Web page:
Those of us who are heterosexual must realize, however, that even though God is calling us to the same thing (chastity), our LGBTQ friends will experience this calling differently. When heterosexuals commit to chastity, they do so knowing they may meet someone, get married, and be able to have sex. When those tempted by same-sex attraction commit to chastity, though, they’re doing so knowing that unless God changes their sexual desires, they may never know the intimacy of a sexual relationship. That realization can be devastating, and too few heterosexual Christians have gone to the depths with a friend into that experience. Bearing this pain with another is part of creating a social environment where the possibility of this kind of life isn’t a horrific prospect.
The sexual demands of discipleship will become more plausible and practical to our gay (and straight) single friends if they see everyone in the community taking seriously all the demands of the gospel, not just the sexual ones.
Imagine two scenarios for a friend we’ll call Bob. Bob is same-sex attracted. He’s just become a believer in Jesus and is now coping with the idea that Jesus may be calling him to live a life of chastity. He has one Christian friend, Steve, who initially invited him to church. Steve’s a nice guy, is married, has three kids, is wealthy, and seems happy. As Bob struggles with the prospect of chastity, he cannot help but feel it’s unfair that he was born with same-sex attraction while Steve happened to be born straight and pretty much has a perfect American life. If this is the only Christian environment Bob knows, he likely won’t choose the way of Jesus.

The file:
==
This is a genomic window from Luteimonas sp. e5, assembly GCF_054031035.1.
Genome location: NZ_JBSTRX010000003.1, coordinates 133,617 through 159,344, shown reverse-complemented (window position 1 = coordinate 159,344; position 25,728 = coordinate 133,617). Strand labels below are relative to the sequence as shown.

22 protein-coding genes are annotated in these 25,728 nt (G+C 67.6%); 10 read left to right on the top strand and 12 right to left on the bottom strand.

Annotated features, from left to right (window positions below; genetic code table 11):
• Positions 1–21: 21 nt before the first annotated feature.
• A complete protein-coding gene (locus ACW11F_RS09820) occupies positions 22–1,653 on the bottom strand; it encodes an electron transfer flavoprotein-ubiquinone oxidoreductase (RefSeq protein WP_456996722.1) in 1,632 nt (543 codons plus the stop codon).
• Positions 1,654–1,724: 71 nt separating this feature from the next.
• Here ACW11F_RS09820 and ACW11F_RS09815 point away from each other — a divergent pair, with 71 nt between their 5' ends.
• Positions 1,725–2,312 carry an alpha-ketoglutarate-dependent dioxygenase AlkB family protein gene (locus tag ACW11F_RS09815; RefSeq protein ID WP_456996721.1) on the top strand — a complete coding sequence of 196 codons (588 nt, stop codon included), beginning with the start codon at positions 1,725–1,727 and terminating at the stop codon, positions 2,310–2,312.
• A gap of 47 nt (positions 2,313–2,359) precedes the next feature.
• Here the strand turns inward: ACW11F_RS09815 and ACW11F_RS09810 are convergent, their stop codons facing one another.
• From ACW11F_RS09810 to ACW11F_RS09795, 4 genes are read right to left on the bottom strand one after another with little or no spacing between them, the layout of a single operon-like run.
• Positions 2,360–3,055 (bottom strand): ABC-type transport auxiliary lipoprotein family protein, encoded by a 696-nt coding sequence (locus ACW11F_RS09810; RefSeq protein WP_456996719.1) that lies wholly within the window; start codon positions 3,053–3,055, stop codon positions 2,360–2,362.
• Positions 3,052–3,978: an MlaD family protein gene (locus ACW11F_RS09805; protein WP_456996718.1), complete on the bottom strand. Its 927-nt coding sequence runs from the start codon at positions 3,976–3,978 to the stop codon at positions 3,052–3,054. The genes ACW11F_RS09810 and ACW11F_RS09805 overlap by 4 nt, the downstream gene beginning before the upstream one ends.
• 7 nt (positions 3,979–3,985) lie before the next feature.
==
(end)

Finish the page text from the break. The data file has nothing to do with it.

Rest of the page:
Now picture the other scenario. Bob’s been introduced to Jesus by a community group at the invitation of a colleague. The group shares deeply and vulnerably, confessing sin and praying for one another. As Bob struggles with the prospect of chastity, he looks around the group and sees ways others in the group have embraced hard things because of the gospel. At least two other singles in the group are straight and have also embraced chastity. There’s a married couple who are honest about their struggles and failings but committed to not leaving each other despite the immense pain. Another person wasn’t willing to participate in the fraudulent activities of her company, and lost her job because of it.